According to Reuters, Oracle Corp (ORCL) will continue to develop software and support Hewlett-Packard Co.'s (HPQ) Itanuim-based servers after losing the high-profile trial against the latter. However, Oracle said it would appeal against the verdict. Flashback
The lawsuit dates back to 2011 when Hewlett-Packard or H-P accused Oracle of breach of contract and anticompetitive behavior. The legal suit was filed on the basis of a formal legal demand, which H-P sent to Oracle on June 8, 2011, asking the latter to reverse its decision to discontinue its support for the Itanium-based servers.
In March 2011, Oracle decided to abandon the development of software needed to run Itanium chip-based servers. The cessation was based on the assumption that Intel Corp. (INTC) could stop manufacturing Itanium chips due to its feared obsolescence. Oracle's decision came as a major blow to H-P as it uses the same Itanium chips in servers needed to run large corporate databases and other demanding computing tasks.
However, Oracle denied the allegations and said that the formal agreement with H-P did not include a guarantee of continued support for Itanium-based servers. Moreover, Oracle had also claimed that Intel has been planning to phase out the product, something Intel denied. On the contrary, Intel said that it was developing two chips, namely Paulson and Kittson, based on the Itanium-architecture.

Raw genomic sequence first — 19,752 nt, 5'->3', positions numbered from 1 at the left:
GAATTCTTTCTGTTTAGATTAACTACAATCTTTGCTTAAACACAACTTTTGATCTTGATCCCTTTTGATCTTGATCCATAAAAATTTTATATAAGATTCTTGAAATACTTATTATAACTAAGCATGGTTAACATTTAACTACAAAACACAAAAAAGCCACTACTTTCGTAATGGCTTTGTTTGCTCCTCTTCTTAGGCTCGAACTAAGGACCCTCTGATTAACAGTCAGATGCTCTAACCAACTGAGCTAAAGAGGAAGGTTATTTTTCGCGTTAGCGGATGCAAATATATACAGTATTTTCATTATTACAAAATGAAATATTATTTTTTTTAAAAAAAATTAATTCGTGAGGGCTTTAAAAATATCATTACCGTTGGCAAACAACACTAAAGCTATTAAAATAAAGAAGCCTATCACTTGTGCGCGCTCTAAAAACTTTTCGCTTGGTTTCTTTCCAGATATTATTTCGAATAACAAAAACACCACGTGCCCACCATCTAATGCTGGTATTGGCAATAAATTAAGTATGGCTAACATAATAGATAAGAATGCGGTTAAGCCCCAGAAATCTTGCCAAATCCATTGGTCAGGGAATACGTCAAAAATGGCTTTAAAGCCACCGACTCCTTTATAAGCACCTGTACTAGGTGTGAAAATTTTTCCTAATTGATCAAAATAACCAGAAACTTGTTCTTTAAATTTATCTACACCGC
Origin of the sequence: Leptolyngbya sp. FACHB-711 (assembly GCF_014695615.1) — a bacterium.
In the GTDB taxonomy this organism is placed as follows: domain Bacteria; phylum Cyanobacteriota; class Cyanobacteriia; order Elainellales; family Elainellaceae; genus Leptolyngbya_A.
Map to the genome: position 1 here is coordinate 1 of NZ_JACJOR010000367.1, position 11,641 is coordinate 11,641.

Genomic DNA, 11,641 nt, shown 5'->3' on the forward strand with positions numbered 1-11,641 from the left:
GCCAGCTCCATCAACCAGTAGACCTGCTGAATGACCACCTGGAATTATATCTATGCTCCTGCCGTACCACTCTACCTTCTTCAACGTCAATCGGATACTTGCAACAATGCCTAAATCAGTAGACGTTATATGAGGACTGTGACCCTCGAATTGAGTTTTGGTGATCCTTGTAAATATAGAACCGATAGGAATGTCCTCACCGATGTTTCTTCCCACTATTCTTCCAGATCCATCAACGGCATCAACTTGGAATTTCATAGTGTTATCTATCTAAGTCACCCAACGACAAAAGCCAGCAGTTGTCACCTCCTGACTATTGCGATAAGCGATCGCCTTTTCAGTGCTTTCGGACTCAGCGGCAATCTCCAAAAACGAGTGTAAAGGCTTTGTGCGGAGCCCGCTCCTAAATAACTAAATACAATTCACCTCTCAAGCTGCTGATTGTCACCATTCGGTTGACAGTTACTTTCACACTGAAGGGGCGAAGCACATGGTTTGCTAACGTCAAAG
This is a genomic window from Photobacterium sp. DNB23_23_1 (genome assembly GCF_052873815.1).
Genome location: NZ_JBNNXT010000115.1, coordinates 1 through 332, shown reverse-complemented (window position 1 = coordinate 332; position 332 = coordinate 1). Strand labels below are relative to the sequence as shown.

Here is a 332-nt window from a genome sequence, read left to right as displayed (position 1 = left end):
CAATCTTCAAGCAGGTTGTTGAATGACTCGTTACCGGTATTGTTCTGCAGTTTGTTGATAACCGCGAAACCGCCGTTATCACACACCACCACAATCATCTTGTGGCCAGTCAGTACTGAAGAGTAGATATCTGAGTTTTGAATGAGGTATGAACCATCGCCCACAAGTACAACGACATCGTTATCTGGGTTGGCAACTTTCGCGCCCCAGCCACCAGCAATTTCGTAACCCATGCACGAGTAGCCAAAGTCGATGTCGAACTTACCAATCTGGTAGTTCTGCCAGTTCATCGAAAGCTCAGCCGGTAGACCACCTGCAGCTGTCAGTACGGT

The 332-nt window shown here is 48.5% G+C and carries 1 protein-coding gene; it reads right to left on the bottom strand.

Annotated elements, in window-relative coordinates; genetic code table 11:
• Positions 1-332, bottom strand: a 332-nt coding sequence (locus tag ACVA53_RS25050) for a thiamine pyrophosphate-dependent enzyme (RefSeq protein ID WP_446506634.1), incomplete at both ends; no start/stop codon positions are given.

Oracle maintained that Itanium chips were expensive and could specifically be used in only a few applications. Therefore, Intel would scrap the Itanium plan and focus on a range of widely-accepted processors.
We believe that Oracle's previous decision to stop developing software for Itanium-based servers was a strategy to push Sun servers into the market, in order to gain market share. Therefore, the negative ruling will definitely deal the company's Sun expansion plan a major blow in the new term.
Oracle has been trying to get traction in the server market with its Sun acquisition, but so far the company's market share in the server market has been nothing great. In the second quarter of 2012, Oracle had just 6% share in this market, way behind H-P and International Business Machines Corp's (IBM) 29.6% and 29.2%, respectively, according to IDC. Moreover, its market share and revenues have declined on a year-over-year basis.
However, the addition of servers, storage, SPARC processors, the Solaris operating system, Java and the MySQL database to Oracle's portfolio of database, middleware and business applications, will enable Oracle to expand in the database market.
We maintain our Neutral recommendation on Oracle over the long term (6-12 months). Currently, Oracle has a Zacks #3 Rank, which implies a Hold rating over the short term.